in the ion flow and downstream signal transduction cascade from the ion-channel-linked
receptor. However, when full agonist neurotransmitter is present, the same partial
agonist will become a net antagonist (Figure 3-9): it will decrease the level of full signal output to a lesser level, but not to
zero. Thus, a partial agonist can simultaneously boost deficient neurotransmitter activity yet block excessive neurotransmitter activity, another reason that partial agonists are called
stabilizers. An agonist and an antagonist in the same molecule acting at ligand-gated
ion channels is quite an interesting new dimension to therapeutics. This concept has
led to proposals that partial agonists could treat not only states that are theoretically
deficient in full agonist, but also states that are theoretically in excess of full
agonist. As mentioned in the discussion of G-protein-linked receptors in Chapter 2, a partial agonist at ligand-gated ion channels could also theoretically treat states
that are mixtures of both excessive and deficient neurotransmitter activity. Partial
agonists at ligand-gated ion channels are just beginning to enter use in clinical
practice (Table 3-2), and several more are in clinical development.
Inverse agonists at ligand-gated ion channels are different from simple antagonists, and are neither
neutral nor silent. Inverse agonists are explained in Chapter 2 in relation to G-protein-linked receptors. Inverse agonists at ligand-gated ion channels
are thought to produce
a conformational change in these receptors that first closes the channel and then
stabilizes it in an inactive form (Figure 3-11
). Thus, this inactive conformation (Figure 3-11B
) produces a functional reduction in ion flow and in consequent signal transduction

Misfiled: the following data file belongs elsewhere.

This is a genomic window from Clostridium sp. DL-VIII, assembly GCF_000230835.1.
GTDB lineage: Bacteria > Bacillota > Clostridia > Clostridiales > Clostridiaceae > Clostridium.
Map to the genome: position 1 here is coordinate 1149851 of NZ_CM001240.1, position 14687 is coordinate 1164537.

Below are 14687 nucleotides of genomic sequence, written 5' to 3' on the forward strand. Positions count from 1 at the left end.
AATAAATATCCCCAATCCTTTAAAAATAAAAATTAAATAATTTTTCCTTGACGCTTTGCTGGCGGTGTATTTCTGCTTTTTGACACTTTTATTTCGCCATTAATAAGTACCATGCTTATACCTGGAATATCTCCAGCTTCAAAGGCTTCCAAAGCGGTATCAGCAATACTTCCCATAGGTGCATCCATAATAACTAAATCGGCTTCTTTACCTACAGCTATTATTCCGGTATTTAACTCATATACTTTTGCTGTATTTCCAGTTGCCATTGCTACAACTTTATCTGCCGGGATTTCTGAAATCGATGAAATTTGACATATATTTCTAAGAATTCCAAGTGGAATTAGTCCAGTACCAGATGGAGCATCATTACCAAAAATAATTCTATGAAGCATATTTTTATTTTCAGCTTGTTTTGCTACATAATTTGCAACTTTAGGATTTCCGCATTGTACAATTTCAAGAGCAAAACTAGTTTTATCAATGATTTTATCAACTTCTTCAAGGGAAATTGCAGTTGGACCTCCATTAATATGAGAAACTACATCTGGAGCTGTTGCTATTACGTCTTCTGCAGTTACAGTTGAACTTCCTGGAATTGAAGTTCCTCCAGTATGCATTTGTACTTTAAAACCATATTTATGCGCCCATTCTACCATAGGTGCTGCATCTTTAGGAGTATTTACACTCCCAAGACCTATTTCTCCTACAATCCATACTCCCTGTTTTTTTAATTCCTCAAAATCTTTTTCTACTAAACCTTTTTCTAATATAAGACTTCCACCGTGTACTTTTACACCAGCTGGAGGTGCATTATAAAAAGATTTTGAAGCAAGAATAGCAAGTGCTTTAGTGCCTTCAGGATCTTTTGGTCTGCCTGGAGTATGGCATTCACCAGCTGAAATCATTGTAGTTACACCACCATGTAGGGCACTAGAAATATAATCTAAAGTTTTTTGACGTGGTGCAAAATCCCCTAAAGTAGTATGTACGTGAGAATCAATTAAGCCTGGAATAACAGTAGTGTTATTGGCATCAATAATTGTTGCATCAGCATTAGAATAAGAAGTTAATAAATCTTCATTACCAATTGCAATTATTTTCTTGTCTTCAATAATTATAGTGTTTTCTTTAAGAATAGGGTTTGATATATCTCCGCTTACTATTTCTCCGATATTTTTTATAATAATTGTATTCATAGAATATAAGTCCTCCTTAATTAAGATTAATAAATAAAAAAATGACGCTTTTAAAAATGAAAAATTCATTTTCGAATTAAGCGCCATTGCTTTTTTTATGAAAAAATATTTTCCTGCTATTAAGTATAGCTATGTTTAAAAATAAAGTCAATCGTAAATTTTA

compared to the resting state (Figure 3-11A
) that is even less than that produced when there is either no agonist present or
when a silent antagonist is present. Antagonists reverse
this inactive state caused by inverse agonists, returning the channel to the resting
state (Figure 3-12
In many ways, therefore, an inverse agonist does the opposite of an agonist. If an agonist increases signal transduction from baseline, an inverse
agonist decreases it, even below baseline levels. Also, in contrast to antagonists,
which stabilize the resting state, inverse agonists stabilize an inactivated state
(Figures 3-11 and 3-13). It is not yet clear if the inactivated state of the inverse agonist can be distinguished
clinically from the resting state of the silent antagonist at ionotropic receptors.
In the meantime, inverse agonists remain an interesting pharmacological concept.
In summary, ion-channel-linked receptors act along an agonist spectrum, and drugs
have been described that can produce conformational changes in these receptors to
create any state from full agonist, to partial agonist, to silent antagonist, to inverse
agonist (Figure 3-4). When one considers signal transduction along this spectrum, it is easy to understand
why agents at each point along the agonist spectrum differ so much from each other,
and why their clinical actions are so different.
Different states of ligand-gated ion channels
There are even more states of ligand-gated ion channels than those determined by the